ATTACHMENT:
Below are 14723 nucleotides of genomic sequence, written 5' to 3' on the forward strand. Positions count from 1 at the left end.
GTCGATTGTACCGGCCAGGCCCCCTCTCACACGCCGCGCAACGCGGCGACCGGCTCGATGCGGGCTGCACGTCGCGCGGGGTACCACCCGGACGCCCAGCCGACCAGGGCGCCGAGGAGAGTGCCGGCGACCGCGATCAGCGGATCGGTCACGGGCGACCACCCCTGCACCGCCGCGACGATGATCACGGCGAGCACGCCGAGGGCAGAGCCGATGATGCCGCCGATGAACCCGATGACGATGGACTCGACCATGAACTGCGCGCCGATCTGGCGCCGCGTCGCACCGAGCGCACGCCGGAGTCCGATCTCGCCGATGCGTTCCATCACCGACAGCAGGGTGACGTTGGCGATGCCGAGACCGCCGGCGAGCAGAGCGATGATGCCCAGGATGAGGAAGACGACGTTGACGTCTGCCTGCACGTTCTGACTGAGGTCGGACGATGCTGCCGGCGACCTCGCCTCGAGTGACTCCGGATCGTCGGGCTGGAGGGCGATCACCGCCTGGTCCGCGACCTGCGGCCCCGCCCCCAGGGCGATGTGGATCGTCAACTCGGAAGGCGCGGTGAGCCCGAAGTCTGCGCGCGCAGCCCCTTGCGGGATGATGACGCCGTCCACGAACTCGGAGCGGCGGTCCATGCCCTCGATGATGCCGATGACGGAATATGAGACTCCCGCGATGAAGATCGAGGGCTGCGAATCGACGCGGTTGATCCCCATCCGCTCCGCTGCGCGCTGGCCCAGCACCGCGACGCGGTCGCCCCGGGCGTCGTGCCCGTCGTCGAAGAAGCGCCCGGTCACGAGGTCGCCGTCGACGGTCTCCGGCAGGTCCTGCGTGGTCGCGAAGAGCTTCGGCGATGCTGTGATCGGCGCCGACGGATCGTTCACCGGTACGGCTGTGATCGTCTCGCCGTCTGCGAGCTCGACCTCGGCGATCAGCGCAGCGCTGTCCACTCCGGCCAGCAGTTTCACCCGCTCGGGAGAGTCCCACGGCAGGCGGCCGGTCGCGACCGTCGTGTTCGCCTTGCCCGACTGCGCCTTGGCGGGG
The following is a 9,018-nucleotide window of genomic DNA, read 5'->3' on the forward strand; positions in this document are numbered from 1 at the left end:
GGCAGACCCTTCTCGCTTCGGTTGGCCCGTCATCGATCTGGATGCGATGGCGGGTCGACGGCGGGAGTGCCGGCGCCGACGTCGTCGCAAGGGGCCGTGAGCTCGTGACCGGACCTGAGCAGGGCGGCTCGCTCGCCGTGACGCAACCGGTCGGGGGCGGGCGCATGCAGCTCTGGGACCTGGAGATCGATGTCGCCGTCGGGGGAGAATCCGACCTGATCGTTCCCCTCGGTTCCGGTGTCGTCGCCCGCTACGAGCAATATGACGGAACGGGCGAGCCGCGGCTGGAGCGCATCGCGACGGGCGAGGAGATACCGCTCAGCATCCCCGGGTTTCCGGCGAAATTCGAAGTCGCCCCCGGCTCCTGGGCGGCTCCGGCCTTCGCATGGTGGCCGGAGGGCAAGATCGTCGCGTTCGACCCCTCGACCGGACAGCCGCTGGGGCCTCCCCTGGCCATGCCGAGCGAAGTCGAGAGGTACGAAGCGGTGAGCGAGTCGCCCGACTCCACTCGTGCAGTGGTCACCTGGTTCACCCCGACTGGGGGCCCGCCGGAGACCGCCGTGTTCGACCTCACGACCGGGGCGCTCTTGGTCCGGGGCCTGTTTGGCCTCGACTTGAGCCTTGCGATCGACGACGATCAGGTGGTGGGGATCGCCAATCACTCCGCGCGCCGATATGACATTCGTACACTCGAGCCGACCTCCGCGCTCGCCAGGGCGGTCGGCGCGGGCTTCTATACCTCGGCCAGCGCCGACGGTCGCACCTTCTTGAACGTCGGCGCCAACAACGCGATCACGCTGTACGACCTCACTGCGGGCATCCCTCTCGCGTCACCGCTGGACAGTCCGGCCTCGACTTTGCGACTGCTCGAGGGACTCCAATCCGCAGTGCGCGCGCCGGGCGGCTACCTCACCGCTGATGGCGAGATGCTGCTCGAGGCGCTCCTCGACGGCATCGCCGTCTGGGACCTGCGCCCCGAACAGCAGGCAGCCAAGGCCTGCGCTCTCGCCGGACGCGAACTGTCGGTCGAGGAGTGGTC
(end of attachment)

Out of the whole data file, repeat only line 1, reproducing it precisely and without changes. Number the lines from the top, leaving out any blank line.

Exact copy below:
Below are 14723 nucleotides of genomic sequence, written 5' to 3' on the forward strand. Positions count from 1 at the left end.